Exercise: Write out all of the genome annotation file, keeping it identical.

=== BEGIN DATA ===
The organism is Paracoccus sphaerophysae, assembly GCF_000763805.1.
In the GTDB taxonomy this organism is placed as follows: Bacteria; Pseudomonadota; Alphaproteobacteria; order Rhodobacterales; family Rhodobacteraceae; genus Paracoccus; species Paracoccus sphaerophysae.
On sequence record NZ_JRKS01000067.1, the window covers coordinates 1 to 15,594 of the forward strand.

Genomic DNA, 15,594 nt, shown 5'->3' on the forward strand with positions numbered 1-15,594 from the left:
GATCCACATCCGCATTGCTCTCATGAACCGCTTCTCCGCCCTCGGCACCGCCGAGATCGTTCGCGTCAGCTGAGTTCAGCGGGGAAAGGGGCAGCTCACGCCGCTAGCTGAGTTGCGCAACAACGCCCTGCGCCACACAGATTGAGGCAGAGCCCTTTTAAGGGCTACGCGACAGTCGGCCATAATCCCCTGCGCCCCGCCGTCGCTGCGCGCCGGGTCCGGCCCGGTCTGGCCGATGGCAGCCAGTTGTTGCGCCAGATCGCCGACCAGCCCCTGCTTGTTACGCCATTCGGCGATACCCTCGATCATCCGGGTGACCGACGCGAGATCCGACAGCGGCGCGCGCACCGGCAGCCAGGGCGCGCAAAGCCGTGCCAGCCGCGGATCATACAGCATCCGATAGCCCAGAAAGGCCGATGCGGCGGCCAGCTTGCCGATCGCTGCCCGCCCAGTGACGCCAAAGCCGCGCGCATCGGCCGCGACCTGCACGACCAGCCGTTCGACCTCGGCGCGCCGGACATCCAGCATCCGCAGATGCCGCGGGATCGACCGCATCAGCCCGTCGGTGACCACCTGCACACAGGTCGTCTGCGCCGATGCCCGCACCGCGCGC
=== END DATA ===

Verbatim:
The organism is Paracoccus sphaerophysae, assembly GCF_000763805.1.
In the GTDB taxonomy this organism is placed as follows: Bacteria; Pseudomonadota; Alphaproteobacteria; order Rhodobacterales; family Rhodobacteraceae; genus Paracoccus; species Paracoccus sphaerophysae.
On sequence record NZ_JRKS01000067.1, the window covers coordinates 1 to 15,594 of the forward strand.

Genomic DNA, 15,594 nt, shown 5'->3' on the forward strand with positions numbered 1-15,594 from the left:
GATCCACATCCGCATTGCTCTCATGAACCGCTTCTCCGCCCTCGGCACCGCCGAGATCGTTCGCGTCAGCTGAGTTCAGCGGGGAAAGGGGCAGCTCACGCCGCTAGCTGAGTTGCGCAACAACGCCCTGCGCCACACAGATTGAGGCAGAGCCCTTTTAAGGGCTACGCGACAGTCGGCCATAATCCCCTGCGCCCCGCCGTCGCTGCGCGCCGGGTCCGGCCCGGTCTGGCCGATGGCAGCCAGTTGTTGCGCCAGATCGCCGACCAGCCCCTGCTTGTTACGCCATTCGGCGATACCCTCGATCATCCGGGTGACCGACGCGAGATCCGACAGCGGCGCGCGCACCGGCAGCCAGGGCGCGCAAAGCCGTGCCAGCCGCGGATCATACAGCATCCGATAGCCCAGAAAGGCCGATGCGGCGGCCAGCTTGCCGATCGCTGCCCGCCCAGTGACGCCAAAGCCGCGCGCATCGGCCGCGACCTGCACGACCAGCCGTTCGACCTCGGCGCGCCGGACATCCAGCATCCGCAGATGCCGCGGGATCGACCGCATCAGCCCGTCGGTGACCACCTGCACACAGGTCGTCTGCGCCGATGCCCGCACCGCGCGC